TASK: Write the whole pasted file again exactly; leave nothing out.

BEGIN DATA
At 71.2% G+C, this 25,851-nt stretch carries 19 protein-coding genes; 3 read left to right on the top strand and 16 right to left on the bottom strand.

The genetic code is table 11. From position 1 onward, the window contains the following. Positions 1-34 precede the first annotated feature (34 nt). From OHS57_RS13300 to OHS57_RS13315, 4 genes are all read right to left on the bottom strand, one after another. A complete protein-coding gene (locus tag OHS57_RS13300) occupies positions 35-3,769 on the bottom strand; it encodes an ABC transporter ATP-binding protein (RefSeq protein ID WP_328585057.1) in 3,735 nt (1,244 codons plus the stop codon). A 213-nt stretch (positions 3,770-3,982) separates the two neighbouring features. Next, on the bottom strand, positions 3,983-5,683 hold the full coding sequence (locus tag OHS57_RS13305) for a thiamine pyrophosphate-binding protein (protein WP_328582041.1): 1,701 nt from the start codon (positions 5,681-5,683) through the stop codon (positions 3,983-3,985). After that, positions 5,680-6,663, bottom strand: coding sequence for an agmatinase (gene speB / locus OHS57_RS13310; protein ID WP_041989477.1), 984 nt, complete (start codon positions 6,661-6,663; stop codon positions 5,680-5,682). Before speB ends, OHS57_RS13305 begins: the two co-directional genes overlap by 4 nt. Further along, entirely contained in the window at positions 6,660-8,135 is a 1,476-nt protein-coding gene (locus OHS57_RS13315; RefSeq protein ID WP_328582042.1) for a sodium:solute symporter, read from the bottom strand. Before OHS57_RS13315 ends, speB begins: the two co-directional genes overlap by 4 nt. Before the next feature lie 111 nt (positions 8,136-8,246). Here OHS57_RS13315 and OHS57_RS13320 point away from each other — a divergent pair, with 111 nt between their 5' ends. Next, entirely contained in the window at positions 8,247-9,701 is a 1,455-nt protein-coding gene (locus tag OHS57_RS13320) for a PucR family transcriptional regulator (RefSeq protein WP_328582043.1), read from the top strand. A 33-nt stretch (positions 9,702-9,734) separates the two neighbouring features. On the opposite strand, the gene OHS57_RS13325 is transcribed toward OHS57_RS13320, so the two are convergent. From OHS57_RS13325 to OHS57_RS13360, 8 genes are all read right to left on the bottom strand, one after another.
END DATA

At 71.2% G+C, this 25,851-nt stretch carries 19 protein-coding genes; 3 read left to right on the top strand and 16 right to left on the bottom strand.

The genetic code is table 11. From position 1 onward, the window contains the following. Positions 1-34 precede the first annotated feature (34 nt). From OHS57_RS13300 to OHS57_RS13315, 4 genes are all read right to left on the bottom strand, one after another. A complete protein-coding gene (locus tag OHS57_RS13300) occupies positions 35-3,769 on the bottom strand; it encodes an ABC transporter ATP-binding protein (RefSeq protein ID WP_328585057.1) in 3,735 nt (1,244 codons plus the stop codon). A 213-nt stretch (positions 3,770-3,982) separates the two neighbouring features. Next, on the bottom strand, positions 3,983-5,683 hold the full coding sequence (locus tag OHS57_RS13305) for a thiamine pyrophosphate-binding protein (protein WP_328582041.1): 1,701 nt from the start codon (positions 5,681-5,683) through the stop codon (positions 3,983-3,985). After that, positions 5,680-6,663, bottom strand: coding sequence for an agmatinase (gene speB / locus OHS57_RS13310; protein ID WP_041989477.1), 984 nt, complete (start codon positions 6,661-6,663; stop codon positions 5,680-5,682). Before speB ends, OHS57_RS13305 begins: the two co-directional genes overlap by 4 nt. Further along, entirely contained in the window at positions 6,660-8,135 is a 1,476-nt protein-coding gene (locus OHS57_RS13315; RefSeq protein ID WP_328582042.1) for a sodium:solute symporter, read from the bottom strand. Before OHS57_RS13315 ends, speB begins: the two co-directional genes overlap by 4 nt. Before the next feature lie 111 nt (positions 8,136-8,246). Here OHS57_RS13315 and OHS57_RS13320 point away from each other — a divergent pair, with 111 nt between their 5' ends. Next, entirely contained in the window at positions 8,247-9,701 is a 1,455-nt protein-coding gene (locus tag OHS57_RS13320) for a PucR family transcriptional regulator (RefSeq protein WP_328582043.1), read from the top strand. A 33-nt stretch (positions 9,702-9,734) separates the two neighbouring features. On the opposite strand, the gene OHS57_RS13325 is transcribed toward OHS57_RS13320, so the two are convergent. From OHS57_RS13325 to OHS57_RS13360, 8 genes are all read right to left on the bottom strand, one after another.